Is it possible to buy a decent, non-plywood cello in New York City for $2000?
December 14, 2012 6:24 AM   Subscribe

Is it possible to buy a decent, non-plywood cello in New York City for $2000?

...and, if so, what is the best way of finding one?

I played the cello for a number of years as a child and am getting back into it now (again). I'm better than a beginner. I don't have a teacher right now to help me look at cellos. I bought a "student cello" without researching it, from a place on Long Island that sells instruments to schools, about 10 years ago, for $750. It was a piece of crap and before long the whole top burst open and I was told it wasn't worth it to repair.

So now I'm doing some research and I've learned that I *don't* want a(nother) plywood instrument; that reasonably priced cellos are often made in China; that some brands are horrible and some are not (by reading a previous post on AskMeFi); that I need to try out a cello before buying it; and that good cellos are *probably* a lot more expensive than $2000 but maybe one is not impossible to locate, especially in New York City.

Any more tips as to the best way to find the best cello for my price range? Any suggestions as to what I should be looking for when I audition craigslist-mediated cellos?

Thank you.
posted by DMelanogaster to Media & Arts (6 answers total) 2 users marked this as a favorite
oh! I forgot to add: HOW can I tell if a cello is plywood? for example, this one.
posted by DMelanogaster at 6:26 AM on December 14, 2012

How to look at the grain and tell.

You can also take a little magnifying lens (10x would suffice) and look at the edges or in the f holes, like it's mentioned in the link. Plywood layers would be impossible to miss with a lens, even if the edges have been varnished.

Since even cellos made of solid wood have different species for every part of the instrument, here is some info on how things should look:

If you go down this page, you will see how the transversal cut of actual wood should look. conifers (pines, cypress, etc.) will have rings or layers that change in color gradually, like the picture on the left. Softwoods (anything that isn't pine or its cousins, like mahogany or cedar) would look similar to the picture on the right. Don't pay attention to the white stuff that surrounds the pores in that picture. The shape of that tissue changes for every species. Pay attention to the uniform presence of pores. Pores are difficult to have in plywood because everything is compressed and glued.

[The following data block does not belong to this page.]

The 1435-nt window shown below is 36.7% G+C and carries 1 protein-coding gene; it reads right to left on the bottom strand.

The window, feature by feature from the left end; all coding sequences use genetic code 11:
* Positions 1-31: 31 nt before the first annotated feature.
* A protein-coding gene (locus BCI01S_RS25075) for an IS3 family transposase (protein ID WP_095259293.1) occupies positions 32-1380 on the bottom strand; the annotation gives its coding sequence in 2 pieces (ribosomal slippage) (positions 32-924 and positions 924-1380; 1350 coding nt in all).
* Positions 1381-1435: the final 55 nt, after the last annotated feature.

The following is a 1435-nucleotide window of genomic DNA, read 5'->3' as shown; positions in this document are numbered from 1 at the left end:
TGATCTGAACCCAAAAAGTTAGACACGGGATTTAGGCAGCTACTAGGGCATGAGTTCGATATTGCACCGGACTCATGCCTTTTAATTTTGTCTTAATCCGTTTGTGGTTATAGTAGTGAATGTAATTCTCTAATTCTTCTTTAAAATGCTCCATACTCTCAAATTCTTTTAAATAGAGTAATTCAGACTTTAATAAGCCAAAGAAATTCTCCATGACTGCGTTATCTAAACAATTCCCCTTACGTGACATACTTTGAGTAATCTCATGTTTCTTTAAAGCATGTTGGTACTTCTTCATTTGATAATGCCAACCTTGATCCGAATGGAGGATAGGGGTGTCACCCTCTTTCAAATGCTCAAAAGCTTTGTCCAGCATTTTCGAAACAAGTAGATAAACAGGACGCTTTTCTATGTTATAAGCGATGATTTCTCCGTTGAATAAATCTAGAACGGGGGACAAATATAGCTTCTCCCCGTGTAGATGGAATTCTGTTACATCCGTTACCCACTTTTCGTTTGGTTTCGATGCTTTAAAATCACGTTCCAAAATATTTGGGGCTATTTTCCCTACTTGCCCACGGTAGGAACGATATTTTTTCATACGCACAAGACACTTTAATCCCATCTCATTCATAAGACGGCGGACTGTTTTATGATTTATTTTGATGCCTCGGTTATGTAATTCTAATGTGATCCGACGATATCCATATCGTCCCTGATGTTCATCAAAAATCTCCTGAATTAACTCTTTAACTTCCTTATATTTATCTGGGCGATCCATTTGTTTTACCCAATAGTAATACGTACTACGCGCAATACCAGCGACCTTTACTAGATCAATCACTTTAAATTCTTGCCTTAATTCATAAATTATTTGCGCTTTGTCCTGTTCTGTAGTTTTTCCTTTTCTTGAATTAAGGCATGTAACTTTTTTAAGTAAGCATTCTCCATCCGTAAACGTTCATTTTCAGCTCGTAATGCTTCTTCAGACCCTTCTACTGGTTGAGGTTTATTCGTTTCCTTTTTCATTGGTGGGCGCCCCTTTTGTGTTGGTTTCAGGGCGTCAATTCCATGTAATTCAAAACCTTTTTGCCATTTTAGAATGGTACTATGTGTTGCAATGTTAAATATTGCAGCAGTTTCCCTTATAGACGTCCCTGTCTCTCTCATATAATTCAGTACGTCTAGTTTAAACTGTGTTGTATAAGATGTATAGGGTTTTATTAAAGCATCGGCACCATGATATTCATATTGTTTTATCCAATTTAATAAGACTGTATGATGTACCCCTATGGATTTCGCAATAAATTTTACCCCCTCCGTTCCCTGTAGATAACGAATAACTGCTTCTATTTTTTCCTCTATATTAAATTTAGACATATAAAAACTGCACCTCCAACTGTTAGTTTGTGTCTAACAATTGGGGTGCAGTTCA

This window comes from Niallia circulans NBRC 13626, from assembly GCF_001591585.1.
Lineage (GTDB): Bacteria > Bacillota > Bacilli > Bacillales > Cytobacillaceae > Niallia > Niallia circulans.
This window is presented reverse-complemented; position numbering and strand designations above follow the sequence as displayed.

posted by Tarumba at 6:45 AM on December 14, 2012 [1 favorite]

"Solid top and back" implies non-plywood. That means the sides are probably are plywood, but that may not affect the tone as much as the top and back which do most of the vibrating. "Hand carved" would be the next step up in human crafting. You can sometimes tell just be looking inside and at the edges of the f-holes that an instrument is plywood. One of my guitars has a visible knot like you see on plywood that would never be on a solid piece of wood, and on the opening you can tell it's layers.
posted by mzurer at 6:47 AM on December 14, 2012

As a former cellist, it's way simpler than that. The lip of the edge, where the top overlaps the sides, will typically be much thinner -- even almost sharp -- on a plywood cello than on a solid one. The solid one is probably closer to 1/4 inch thick (that's a pretty rough estimate with neither cello nor ruler nearby...), while the plywood is closer to maybe 1/8.

If you've got an older and even slightly worn instrument, it's easy to see the grains on the edges where they're softly worn away.

Often a plywood cello will be much heavier than a solid one, though that depends on the maker. I once owned a cheap Kay (factory-made Chinese instrument) that was like a tank, especially in the lower part.

Find a good teacher, whether it's a private one or an orchestra director from a nearby school. Any worthwhile seller will let you borrow the instrument for a test drive. Take the cello to that person and see what they think.

Remember that you need an instrument that matches who you are as a player. An instrument that warms to your style and is good enough to encourage your progress is wonderful, but there's really no need to go all out.
posted by Madamina at 7:45 AM on December 14, 2012 [1 favorite]

Yikes, I just bought this cello.

I loved the sound. I paid a lot less for it than what he was asking.

I'm so happy! (gotta go practice)
posted by DMelanogaster at 1:18 PM on December 14, 2012 [1 favorite]

Late to the party, but I asked a friend who works at a violin shot in Manhattan:

sadly, in new york, the answer may be no. you could probably get something decent for not too much money, if you knew what you were looking for, but then you would have to spend big money in new york to get the cello up and running well.

Glad to see DM bucked the trend and found something she likes!
posted by robocop is bleeding at 4:24 AM on December 15, 2012

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